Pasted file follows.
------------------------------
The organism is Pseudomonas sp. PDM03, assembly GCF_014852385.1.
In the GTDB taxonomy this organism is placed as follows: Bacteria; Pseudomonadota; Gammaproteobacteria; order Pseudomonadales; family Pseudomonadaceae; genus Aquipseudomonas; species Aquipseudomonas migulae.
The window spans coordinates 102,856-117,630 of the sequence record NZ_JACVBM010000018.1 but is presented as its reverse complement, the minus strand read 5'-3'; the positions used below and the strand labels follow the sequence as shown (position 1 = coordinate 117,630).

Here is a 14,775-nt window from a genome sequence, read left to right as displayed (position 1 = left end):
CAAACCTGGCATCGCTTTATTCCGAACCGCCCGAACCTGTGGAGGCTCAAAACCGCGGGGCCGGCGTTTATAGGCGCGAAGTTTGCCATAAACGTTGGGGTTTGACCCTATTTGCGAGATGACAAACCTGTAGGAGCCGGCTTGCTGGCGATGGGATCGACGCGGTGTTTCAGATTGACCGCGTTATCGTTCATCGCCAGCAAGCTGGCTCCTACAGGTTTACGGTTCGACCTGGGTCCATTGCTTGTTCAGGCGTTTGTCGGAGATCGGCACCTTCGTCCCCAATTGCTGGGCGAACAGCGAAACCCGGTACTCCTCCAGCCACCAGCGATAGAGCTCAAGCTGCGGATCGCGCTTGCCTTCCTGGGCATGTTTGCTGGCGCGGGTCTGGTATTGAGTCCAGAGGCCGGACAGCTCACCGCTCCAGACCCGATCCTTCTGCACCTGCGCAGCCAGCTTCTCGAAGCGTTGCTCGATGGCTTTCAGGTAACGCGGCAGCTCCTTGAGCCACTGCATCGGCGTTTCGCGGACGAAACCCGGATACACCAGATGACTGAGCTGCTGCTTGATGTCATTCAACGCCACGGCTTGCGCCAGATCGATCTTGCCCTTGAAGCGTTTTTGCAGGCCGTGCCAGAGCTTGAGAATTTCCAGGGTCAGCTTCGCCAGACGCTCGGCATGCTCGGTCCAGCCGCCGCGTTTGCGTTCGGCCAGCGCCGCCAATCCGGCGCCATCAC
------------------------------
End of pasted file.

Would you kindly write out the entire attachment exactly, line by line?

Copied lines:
The organism is Pseudomonas sp. PDM03, assembly GCF_014852385.1.
In the GTDB taxonomy this organism is placed as follows: Bacteria; Pseudomonadota; Gammaproteobacteria; order Pseudomonadales; family Pseudomonadaceae; genus Aquipseudomonas; species Aquipseudomonas migulae.
The window spans coordinates 102,856-117,630 of the sequence record NZ_JACVBM010000018.1 but is presented as its reverse complement, the minus strand read 5'-3'; the positions used below and the strand labels follow the sequence as shown (position 1 = coordinate 117,630).

Here is a 14,775-nt window from a genome sequence, read left to right as displayed (position 1 = left end):
CAAACCTGGCATCGCTTTATTCCGAACCGCCCGAACCTGTGGAGGCTCAAAACCGCGGGGCCGGCGTTTATAGGCGCGAAGTTTGCCATAAACGTTGGGGTTTGACCCTATTTGCGAGATGACAAACCTGTAGGAGCCGGCTTGCTGGCGATGGGATCGACGCGGTGTTTCAGATTGACCGCGTTATCGTTCATCGCCAGCAAGCTGGCTCCTACAGGTTTACGGTTCGACCTGGGTCCATTGCTTGTTCAGGCGTTTGTCGGAGATCGGCACCTTCGTCCCCAATTGCTGGGCGAACAGCGAAACCCGGTACTCCTCCAGCCACCAGCGATAGAGCTCAAGCTGCGGATCGCGCTTGCCTTCCTGGGCATGTTTGCTGGCGCGGGTCTGGTATTGAGTCCAGAGGCCGGACAGCTCACCGCTCCAGACCCGATCCTTCTGCACCTGCGCAGCCAGCTTCTCGAAGCGTTGCTCGATGGCTTTCAGGTAACGCGGCAGCTCCTTGAGCCACTGCATCGGCGTTTCGCGGACGAAACCCGGATACACCAGATGACTGAGCTGCTGCTTGATGTCATTCAACGCCACGGCTTGCGCCAGATCGATCTTGCCCTTGAAGCGTTTTTGCAGGCCGTGCCAGAGCTTGAGAATTTCCAGGGTCAGCTTCGCCAGACGCTCGGCATGCTCGGTCCAGCCGCCGCGTTTGCGTTCGGCCAGCGCCGCCAATCCGGCGCCATCAC